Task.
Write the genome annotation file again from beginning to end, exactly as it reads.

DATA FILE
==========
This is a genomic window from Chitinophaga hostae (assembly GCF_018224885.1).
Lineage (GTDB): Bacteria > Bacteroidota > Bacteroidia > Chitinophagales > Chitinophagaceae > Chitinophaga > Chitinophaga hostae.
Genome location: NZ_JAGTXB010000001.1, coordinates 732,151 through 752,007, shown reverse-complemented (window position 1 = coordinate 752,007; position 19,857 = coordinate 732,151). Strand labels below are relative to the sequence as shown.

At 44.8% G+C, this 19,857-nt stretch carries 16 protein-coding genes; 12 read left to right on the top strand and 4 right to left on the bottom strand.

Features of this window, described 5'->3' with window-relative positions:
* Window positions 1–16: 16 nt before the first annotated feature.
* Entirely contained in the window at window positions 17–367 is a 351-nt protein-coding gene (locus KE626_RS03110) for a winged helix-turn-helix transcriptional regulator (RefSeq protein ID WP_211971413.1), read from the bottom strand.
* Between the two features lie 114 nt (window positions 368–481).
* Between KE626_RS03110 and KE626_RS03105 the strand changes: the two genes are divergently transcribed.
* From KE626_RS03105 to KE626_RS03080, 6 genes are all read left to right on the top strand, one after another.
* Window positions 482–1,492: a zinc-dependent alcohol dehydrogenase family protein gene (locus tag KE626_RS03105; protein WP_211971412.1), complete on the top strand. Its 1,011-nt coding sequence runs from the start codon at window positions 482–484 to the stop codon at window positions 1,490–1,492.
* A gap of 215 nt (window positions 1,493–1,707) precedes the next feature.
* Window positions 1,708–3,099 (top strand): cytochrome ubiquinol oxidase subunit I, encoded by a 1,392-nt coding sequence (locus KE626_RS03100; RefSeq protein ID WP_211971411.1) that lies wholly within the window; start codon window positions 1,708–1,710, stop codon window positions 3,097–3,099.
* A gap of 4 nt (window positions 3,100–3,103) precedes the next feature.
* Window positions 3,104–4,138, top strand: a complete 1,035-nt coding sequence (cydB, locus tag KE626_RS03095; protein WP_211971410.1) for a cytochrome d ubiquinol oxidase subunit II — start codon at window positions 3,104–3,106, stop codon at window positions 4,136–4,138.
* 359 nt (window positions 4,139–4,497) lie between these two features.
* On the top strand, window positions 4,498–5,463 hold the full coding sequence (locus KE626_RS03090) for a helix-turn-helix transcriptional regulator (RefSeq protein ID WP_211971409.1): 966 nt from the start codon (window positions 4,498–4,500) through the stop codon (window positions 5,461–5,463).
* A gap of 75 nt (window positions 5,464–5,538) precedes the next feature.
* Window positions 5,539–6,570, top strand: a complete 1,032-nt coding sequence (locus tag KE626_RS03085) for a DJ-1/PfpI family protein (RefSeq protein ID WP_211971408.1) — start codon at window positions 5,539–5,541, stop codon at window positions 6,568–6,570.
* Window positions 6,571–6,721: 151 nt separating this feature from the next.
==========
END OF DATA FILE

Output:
This is a genomic window from Chitinophaga hostae (assembly GCF_018224885.1).
Lineage (GTDB): Bacteria > Bacteroidota > Bacteroidia > Chitinophagales > Chitinophagaceae > Chitinophaga > Chitinophaga hostae.
Genome location: NZ_JAGTXB010000001.1, coordinates 732,151 through 752,007, shown reverse-complemented (window position 1 = coordinate 752,007; position 19,857 = coordinate 732,151). Strand labels below are relative to the sequence as shown.

At 44.8% G+C, this 19,857-nt stretch carries 16 protein-coding genes; 12 read left to right on the top strand and 4 right to left on the bottom strand.

Features of this window, described 5'->3' with window-relative positions:
* Window positions 1–16: 16 nt before the first annotated feature.
* Entirely contained in the window at window positions 17–367 is a 351-nt protein-coding gene (locus KE626_RS03110) for a winged helix-turn-helix transcriptional regulator (RefSeq protein ID WP_211971413.1), read from the bottom strand.
* Between the two features lie 114 nt (window positions 368–481).
* Between KE626_RS03110 and KE626_RS03105 the strand changes: the two genes are divergently transcribed.
* From KE626_RS03105 to KE626_RS03080, 6 genes are all read left to right on the top strand, one after another.
* Window positions 482–1,492: a zinc-dependent alcohol dehydrogenase family protein gene (locus tag KE626_RS03105; protein WP_211971412.1), complete on the top strand. Its 1,011-nt coding sequence runs from the start codon at window positions 482–484 to the stop codon at window positions 1,490–1,492.
* A gap of 215 nt (window positions 1,493–1,707) precedes the next feature.
* Window positions 1,708–3,099 (top strand): cytochrome ubiquinol oxidase subunit I, encoded by a 1,392-nt coding sequence (locus KE626_RS03100; RefSeq protein ID WP_211971411.1) that lies wholly within the window; start codon window positions 1,708–1,710, stop codon window positions 3,097–3,099.
* A gap of 4 nt (window positions 3,100–3,103) precedes the next feature.
* Window positions 3,104–4,138, top strand: a complete 1,035-nt coding sequence (cydB, locus tag KE626_RS03095; protein WP_211971410.1) for a cytochrome d ubiquinol oxidase subunit II — start codon at window positions 3,104–3,106, stop codon at window positions 4,136–4,138.
* 359 nt (window positions 4,139–4,497) lie between these two features.
* On the top strand, window positions 4,498–5,463 hold the full coding sequence (locus KE626_RS03090) for a helix-turn-helix transcriptional regulator (RefSeq protein ID WP_211971409.1): 966 nt from the start codon (window positions 4,498–4,500) through the stop codon (window positions 5,461–5,463).
* A gap of 75 nt (window positions 5,464–5,538) precedes the next feature.
* Window positions 5,539–6,570, top strand: a complete 1,032-nt coding sequence (locus tag KE626_RS03085) for a DJ-1/PfpI family protein (RefSeq protein ID WP_211971408.1) — start codon at window positions 5,539–5,541, stop codon at window positions 6,568–6,570.
* Window positions 6,571–6,721: 151 nt separating this feature from the next.